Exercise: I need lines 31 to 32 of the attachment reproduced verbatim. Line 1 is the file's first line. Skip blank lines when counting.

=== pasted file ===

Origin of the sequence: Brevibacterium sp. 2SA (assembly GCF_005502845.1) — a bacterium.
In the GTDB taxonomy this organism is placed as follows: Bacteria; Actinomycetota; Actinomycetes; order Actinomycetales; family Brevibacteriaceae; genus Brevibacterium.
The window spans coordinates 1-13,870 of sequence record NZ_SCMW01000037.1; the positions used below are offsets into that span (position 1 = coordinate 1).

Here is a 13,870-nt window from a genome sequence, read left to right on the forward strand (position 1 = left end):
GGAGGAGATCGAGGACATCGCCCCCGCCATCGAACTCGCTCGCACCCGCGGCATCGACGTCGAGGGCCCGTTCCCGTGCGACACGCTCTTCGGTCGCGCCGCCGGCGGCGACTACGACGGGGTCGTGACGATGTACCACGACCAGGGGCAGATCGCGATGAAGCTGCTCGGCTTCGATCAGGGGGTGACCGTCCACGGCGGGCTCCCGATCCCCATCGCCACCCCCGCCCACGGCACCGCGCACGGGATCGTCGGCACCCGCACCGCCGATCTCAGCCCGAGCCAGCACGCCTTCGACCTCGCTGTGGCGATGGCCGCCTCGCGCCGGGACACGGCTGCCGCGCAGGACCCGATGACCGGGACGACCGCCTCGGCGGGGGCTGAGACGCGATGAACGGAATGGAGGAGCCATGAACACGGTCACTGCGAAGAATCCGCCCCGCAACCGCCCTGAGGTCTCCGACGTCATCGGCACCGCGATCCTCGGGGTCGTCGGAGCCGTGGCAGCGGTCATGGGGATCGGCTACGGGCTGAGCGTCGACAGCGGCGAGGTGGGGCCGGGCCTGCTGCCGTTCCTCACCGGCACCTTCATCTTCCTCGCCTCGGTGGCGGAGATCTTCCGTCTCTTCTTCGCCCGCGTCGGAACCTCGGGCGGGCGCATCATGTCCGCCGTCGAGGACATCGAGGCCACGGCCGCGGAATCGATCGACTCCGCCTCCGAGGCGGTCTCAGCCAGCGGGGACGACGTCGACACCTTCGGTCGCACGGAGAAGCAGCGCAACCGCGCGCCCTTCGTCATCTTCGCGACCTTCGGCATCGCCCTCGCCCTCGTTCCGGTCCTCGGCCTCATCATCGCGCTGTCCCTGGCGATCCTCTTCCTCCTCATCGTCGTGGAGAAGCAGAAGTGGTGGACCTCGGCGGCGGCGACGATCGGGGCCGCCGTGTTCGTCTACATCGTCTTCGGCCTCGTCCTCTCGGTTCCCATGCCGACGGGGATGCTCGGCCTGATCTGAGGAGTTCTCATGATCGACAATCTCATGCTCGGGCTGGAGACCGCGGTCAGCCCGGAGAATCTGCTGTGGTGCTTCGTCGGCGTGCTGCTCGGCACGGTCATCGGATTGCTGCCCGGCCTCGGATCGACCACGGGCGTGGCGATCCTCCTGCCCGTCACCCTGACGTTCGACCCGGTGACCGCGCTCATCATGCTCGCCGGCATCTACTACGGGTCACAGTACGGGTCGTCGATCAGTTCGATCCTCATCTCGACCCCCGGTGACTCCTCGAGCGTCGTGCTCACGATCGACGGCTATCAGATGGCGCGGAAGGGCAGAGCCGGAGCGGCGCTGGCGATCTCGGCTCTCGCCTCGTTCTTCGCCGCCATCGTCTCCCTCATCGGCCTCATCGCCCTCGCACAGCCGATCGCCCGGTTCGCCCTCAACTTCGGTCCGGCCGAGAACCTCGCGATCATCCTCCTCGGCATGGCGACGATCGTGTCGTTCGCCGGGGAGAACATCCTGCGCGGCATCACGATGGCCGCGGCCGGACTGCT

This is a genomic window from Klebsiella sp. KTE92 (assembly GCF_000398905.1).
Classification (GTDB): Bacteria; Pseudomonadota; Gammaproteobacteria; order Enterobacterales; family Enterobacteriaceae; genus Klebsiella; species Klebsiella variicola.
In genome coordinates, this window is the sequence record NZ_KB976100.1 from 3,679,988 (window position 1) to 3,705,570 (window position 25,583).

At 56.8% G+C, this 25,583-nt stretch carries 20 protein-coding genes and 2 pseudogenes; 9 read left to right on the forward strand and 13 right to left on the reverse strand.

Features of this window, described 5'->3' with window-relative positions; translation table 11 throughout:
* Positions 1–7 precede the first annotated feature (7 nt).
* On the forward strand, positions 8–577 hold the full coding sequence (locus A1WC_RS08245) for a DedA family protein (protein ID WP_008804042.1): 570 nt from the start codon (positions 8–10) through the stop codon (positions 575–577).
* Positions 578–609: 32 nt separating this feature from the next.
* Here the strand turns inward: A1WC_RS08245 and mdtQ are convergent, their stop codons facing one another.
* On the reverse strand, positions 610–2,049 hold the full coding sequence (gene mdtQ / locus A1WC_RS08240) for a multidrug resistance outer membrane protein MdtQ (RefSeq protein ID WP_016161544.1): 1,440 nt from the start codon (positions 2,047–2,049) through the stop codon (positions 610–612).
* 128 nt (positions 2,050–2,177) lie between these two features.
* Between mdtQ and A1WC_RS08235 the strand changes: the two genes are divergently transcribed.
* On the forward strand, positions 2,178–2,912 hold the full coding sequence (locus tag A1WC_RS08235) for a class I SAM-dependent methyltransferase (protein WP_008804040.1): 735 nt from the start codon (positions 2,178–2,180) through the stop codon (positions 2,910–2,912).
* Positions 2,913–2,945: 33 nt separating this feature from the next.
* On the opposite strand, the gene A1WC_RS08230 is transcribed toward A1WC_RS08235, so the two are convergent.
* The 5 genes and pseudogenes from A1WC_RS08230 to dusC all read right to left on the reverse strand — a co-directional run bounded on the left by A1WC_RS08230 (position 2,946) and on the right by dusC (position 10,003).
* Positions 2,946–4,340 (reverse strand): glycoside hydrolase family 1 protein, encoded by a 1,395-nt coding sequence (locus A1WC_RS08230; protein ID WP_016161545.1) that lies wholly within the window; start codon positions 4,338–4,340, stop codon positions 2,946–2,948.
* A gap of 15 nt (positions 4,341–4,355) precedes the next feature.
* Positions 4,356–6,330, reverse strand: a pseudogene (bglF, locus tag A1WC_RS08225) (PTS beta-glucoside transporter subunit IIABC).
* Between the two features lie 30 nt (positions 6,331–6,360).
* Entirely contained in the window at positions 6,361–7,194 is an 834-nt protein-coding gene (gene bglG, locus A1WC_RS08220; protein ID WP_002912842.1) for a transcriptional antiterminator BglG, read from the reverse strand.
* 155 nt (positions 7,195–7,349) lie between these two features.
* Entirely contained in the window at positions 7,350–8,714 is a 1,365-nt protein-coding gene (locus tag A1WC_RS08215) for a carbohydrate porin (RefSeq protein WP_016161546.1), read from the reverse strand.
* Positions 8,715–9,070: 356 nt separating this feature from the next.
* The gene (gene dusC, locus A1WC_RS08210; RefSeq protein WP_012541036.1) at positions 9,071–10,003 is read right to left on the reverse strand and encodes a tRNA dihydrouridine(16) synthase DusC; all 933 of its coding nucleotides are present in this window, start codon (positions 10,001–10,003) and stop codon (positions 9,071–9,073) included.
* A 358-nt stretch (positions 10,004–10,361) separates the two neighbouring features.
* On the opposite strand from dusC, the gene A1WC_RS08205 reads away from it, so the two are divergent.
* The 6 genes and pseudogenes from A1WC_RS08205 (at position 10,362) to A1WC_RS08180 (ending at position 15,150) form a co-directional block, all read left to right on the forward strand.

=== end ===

* A 358-nt stretch (positions 10,004–10,361) separates the two neighbouring features.
* On the opposite strand from dusC, the gene A1WC_RS08205 reads away from it, so the two are divergent.